Muslim Brotherhood Leaders Arrested As Egypt Braces For Friday Rage
The Egyptian government detained early Friday seven senior members of the country's main opposition group, the Muslim Brotherhood, which is expected to have a major role in planned demonstrations against President Hosni Mubarak.
"He has served the country for 30 years and it is about time for him to retire," Opposition leader and Nobel laureate Mohammed ElBaradei said. "Tomorrow is going to be, I think, a major demonstration all over Egypt and I will be there with them."
ElBaradei returned to Egypt on Thursday. His arrival could incite protesters who have no figurehead, although many activists resent his absences in recent months.
The New York Times reports: "Mr. ElBaradei, the former head of the who has sought to refashion himself as pro-democracy campaigner in his homeland, is viewed by some supporters as capable of uniting the country’s fractious opposition and offering an alternative to Mr. Mubarak’s authoritarian rule. Critics view him as an opportunist who has spent too little time in the country to take control of a movement which began without his leadership.
But his return adds a new element to the unrest in several big cities that has shaken assumptions that Mr. Mubarak’s security apparatus can keep a tight lid on popular protest."
And CNN reports: "ElBaradei was asked whether he would run for the presidency of Egypt.
'The priority for me,' he said, 'is to shift Egypt into a democracy, is to catch up with the 21st century, to get Egypt to be a modern and ... moderate society and respecting human rights, respecting the basic freedoms of the people.'"
Thursday was relatively quiet compared to the previous two days of large, aggressive protests in Egypt.
But organizers are planning to flood the streets with millions of people after Friday prayers, an event they're calling "Friday Rage." Despite a ban on public gatherings issued on Wednesday, organizers are using social media sites like Facebook and Twitter to prepare for the protests.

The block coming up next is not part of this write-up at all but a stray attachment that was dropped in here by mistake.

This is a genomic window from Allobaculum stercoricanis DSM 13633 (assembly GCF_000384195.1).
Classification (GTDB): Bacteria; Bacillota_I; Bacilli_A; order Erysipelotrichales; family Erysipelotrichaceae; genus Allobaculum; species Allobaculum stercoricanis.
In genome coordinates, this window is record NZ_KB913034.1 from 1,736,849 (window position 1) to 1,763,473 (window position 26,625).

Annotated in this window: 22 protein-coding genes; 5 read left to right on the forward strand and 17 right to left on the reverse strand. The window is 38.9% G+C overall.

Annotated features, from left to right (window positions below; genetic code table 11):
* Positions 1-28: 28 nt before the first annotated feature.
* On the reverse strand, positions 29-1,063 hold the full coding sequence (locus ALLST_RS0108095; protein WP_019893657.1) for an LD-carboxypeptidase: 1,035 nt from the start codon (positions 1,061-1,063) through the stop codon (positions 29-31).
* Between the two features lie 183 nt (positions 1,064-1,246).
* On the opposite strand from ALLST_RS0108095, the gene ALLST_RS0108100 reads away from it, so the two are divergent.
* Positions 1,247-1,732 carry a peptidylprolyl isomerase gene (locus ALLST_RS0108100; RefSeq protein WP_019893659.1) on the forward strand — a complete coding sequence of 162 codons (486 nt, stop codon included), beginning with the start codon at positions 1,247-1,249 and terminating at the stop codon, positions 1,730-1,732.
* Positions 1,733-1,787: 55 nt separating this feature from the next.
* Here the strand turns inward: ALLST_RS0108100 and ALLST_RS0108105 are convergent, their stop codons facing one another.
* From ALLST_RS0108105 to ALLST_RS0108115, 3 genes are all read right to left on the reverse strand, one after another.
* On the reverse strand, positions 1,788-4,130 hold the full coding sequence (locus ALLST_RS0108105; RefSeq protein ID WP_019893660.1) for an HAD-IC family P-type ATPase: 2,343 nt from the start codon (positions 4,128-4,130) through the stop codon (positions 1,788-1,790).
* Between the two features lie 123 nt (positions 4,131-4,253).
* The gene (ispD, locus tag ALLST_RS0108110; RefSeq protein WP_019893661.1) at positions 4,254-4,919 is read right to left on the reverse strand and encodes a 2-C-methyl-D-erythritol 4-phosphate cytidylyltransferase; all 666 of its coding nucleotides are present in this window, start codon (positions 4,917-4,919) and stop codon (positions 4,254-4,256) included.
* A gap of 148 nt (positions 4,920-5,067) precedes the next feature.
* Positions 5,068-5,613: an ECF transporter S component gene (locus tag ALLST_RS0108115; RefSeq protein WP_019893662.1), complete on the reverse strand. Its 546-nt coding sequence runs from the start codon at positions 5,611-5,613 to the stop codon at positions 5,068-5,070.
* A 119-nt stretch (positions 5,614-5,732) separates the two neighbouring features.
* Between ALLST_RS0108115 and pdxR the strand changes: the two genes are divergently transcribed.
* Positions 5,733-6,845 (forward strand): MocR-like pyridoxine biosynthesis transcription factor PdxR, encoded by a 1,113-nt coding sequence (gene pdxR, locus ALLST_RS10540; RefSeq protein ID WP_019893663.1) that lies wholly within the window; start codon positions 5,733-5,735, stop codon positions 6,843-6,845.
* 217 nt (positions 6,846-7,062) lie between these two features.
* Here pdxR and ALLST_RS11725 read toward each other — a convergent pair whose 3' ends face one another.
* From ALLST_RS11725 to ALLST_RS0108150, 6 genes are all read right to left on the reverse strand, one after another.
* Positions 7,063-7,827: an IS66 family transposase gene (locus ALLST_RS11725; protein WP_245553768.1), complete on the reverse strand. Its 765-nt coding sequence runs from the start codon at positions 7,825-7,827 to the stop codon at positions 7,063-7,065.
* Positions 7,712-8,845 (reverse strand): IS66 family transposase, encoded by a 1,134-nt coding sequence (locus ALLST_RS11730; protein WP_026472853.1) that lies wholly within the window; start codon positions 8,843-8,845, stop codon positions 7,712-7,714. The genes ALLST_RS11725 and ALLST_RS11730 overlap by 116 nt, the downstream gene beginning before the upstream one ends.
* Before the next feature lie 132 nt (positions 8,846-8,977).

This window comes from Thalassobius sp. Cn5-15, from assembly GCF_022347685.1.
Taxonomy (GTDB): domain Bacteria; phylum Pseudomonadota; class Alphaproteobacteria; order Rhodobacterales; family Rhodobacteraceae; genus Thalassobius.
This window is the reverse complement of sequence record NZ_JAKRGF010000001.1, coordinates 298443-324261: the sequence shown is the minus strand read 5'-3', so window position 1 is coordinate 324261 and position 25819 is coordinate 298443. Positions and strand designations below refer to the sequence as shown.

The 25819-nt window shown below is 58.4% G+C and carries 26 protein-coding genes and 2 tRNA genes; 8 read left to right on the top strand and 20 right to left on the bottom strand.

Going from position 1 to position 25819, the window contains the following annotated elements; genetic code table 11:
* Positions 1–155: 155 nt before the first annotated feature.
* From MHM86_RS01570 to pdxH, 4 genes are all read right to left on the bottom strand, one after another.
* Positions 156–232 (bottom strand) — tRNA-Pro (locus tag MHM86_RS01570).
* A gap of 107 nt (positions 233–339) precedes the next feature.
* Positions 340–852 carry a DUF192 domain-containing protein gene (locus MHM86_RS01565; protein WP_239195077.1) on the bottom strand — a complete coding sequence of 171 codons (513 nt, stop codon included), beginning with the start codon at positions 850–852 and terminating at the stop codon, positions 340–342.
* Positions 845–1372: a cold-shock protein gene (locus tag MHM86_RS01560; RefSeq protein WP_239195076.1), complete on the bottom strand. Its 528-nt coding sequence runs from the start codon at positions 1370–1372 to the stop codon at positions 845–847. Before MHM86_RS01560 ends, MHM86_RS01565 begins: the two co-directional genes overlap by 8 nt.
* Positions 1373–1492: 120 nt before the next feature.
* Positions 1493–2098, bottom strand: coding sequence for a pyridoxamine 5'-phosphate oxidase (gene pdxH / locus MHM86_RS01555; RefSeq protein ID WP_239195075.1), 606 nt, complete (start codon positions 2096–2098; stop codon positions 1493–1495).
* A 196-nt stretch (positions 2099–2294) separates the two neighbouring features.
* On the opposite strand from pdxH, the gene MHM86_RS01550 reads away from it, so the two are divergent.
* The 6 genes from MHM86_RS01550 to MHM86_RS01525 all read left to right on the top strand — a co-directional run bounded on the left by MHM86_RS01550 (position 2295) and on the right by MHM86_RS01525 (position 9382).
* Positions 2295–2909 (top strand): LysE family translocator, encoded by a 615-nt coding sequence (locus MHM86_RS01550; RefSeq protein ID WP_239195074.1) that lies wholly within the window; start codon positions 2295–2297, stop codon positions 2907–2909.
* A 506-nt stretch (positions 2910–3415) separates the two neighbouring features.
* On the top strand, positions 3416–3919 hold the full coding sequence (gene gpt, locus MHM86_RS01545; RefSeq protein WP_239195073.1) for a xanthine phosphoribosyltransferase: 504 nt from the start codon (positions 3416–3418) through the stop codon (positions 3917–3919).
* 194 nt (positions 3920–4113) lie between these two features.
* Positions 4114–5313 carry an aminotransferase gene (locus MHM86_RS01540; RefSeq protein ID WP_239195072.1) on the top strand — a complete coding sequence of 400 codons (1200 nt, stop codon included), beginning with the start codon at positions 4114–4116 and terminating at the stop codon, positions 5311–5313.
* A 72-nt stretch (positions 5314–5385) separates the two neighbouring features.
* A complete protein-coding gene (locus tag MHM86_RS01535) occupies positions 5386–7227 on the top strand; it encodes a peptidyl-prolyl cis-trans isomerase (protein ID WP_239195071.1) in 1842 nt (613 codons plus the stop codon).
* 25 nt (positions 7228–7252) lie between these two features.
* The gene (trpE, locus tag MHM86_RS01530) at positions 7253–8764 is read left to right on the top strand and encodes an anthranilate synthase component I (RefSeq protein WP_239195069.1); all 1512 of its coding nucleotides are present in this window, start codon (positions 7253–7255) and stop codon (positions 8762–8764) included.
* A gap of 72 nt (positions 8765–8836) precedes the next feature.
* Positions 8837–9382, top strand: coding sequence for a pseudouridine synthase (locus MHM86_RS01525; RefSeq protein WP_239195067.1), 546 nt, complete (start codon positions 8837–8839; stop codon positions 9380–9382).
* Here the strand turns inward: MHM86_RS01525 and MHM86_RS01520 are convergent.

On Thursday the country's largest opposition group, the Muslim Brotherhood, publicly sanctioned the protests after being criticized for cowardice.
Many demonstrators have rallied around the memory of Khaled Said, a 28-year-old man allegedly tortured to death by Egyptian police last year.
They have targeted the strong-armed rule of Mubarak, looking to ElBaradei for leadership.
So far more than 1000 Egyptians have been arrested and at least six killed. Observers say Egypt is caught up in a "Tunisian domino effect" in the Middle East, which has also included the overthrow of Lebanon's government. Thousands are currently protesting for reform inYemen as well.
However, the BBC reports that Egypt's demonstrations have not reached a level where Mubarak's power is truly in danger:
"So far, despite everything, normal life is continuing in most parts of the country. The vast majority of Egyptians are too busy scratching a living to join the protests. There is widespread anger and disillusionment with the government, but there are probably not more than a few thousand people actively expressing their anger. That will give some reassurance to the government."
Mubarak has so far resisted calls for reform by the U.S. and U.K.
At the same time, Mubarak's son has fled the country along with several of his confidants. With "Friday Rage" on the way, the embattled leader isn't taking any chances.